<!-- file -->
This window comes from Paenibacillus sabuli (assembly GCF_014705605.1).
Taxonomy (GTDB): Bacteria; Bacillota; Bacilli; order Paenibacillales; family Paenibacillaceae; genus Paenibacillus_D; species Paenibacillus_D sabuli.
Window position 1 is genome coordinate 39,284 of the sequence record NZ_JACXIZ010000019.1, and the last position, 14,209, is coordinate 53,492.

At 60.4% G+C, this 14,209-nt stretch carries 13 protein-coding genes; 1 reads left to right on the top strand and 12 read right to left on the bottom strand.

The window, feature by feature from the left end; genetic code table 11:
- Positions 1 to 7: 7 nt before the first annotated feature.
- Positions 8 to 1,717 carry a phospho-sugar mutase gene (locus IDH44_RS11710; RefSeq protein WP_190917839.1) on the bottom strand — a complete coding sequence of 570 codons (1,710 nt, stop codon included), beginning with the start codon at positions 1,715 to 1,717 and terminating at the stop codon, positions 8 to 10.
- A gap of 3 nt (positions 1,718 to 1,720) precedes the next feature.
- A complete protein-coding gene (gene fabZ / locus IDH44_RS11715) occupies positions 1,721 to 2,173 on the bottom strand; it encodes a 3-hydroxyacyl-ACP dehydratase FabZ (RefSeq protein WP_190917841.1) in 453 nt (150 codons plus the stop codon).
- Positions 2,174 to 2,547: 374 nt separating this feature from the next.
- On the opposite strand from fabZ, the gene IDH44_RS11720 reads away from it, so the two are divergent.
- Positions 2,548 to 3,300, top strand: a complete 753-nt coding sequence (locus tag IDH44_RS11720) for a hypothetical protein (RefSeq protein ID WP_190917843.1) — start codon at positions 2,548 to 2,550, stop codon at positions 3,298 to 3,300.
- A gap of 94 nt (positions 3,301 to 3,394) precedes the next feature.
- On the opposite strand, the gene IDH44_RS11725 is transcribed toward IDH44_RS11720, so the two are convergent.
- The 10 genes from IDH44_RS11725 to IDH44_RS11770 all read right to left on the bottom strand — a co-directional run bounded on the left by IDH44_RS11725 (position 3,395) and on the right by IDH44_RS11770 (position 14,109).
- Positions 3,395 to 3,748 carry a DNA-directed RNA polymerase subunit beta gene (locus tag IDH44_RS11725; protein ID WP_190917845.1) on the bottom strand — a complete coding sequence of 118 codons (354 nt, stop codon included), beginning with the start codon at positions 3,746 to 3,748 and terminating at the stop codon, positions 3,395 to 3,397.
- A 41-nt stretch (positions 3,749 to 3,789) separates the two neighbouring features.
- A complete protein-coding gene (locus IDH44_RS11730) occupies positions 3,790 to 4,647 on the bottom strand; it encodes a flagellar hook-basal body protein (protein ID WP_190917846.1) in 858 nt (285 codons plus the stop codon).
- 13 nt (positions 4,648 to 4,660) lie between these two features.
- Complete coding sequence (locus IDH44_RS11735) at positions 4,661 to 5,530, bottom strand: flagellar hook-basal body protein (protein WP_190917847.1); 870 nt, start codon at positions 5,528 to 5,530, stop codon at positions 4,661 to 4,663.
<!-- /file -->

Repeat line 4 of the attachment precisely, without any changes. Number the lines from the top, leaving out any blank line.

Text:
At 60.4% G+C, this 14,209-nt stretch carries 13 protein-coding genes; 1 reads left to right on the top strand and 12 read right to left on the bottom strand.